20090822_RockyMnt_process

MISSOULA, Mont.—Over 150 acres of habitat for elk and other wildlife are now permanently protected as part of the Helena National Forest in southwest Montana, thanks to the recent completion of a four-year land acquisition project.

Partners include the Winston Livestock Co., Rocky Mountain Elk Foundation, Montana Fish and Wildlife Conservation Trust and U.S. Forest Service.

“This project has ensured the future of critical habitat once locked up in private in-holdings within the Elkhorn Wildlife Management Unit,” said David Allen, RMEF president and CEO. “Along with the wildlife benefits of consolidated ownership, public access to these lands is now guaranteed.”

Each phase of the project involved simultaneous transactions between Winston Livestock Co. and RMEF, with RMEF re-conveying lands to the United States. The final phase, completed in September, involved just over 100 acres in the Kelly Springs area. Previously, the project impacted 29 acres in the Weasel Creek area in 2007 and 21 acres in the South Fork Beaver Creek area in 2006.

Helena National Forest Supervisor Kevin Riordan said, “I’m excited that we’ve been able to cooperatively complete this final phase of an important land acquisition in the Elkhorn Mountains. We’ve been working with the Winston Livestock Company, Montana Fish and Wildlife Conservation Trust and the Rocky Mountain Elk Foundation over the past four years to assure conservation of these lands. I look forward to working with these partners in the future on other worthy projects that so obviously benefit the public.”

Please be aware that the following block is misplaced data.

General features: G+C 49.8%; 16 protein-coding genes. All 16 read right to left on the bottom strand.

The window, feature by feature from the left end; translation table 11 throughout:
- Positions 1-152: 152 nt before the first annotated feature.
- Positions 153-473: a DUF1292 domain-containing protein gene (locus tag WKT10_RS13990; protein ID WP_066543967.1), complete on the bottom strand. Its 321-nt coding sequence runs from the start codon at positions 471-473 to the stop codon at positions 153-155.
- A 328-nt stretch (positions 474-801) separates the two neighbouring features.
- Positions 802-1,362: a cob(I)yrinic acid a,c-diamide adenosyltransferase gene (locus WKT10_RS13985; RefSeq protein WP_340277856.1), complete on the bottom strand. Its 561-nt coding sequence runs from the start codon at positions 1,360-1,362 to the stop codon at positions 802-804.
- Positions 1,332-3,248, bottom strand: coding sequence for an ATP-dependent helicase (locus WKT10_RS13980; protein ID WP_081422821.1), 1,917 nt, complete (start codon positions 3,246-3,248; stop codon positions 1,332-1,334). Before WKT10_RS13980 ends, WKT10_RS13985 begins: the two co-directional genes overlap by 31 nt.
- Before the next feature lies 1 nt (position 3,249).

The Montana Fish and Wildlife Conservation Trust provided vital funding. The fund, established with proceeds from the sale of cabin sites on federal lands at nearby Canyon Ferry Reservoir, is used to restore and conserve fisheries and wildlife habitat, enhance public hunting, fishing and recreational opportunities, and improve access to public lands.

Additional funding was provided by the Cinnabar Foundation and Forest Service Land and Water Conservation Funds.

The Elkhorn Mountains range from gentle meadows to rugged peaks. Deer, bighorn sheep, bear, moose, mountain goats, wolverines, westslope cutthroat trout and a variety of birds inhabit the area. The Elkhorn Wildlife Management Unit is a trophy elk area.

Since 2003, the Elk Foundation has impacted over 10,000 acres of habitat in the Elkhorn Mountains, including protecting and opening for public access more than 6,500 acres.

About the Rocky Mountain Elk Foundation

Snowy peaks, dark timber basins and grassy meadows. RMEF is leading an elk country initiative that has already conserved or enhanced habitat on over 5.4 million acres—a land area equivalent to a swath three miles wide and stretching along the entire Continental Divide from Canada to Mexico. Most work occurs on public lands. More than 561,000 acres have been opened or secured for public access including hunting, fishing and other recreation. Get involved at www.rmef.org or 800-CALL ELK.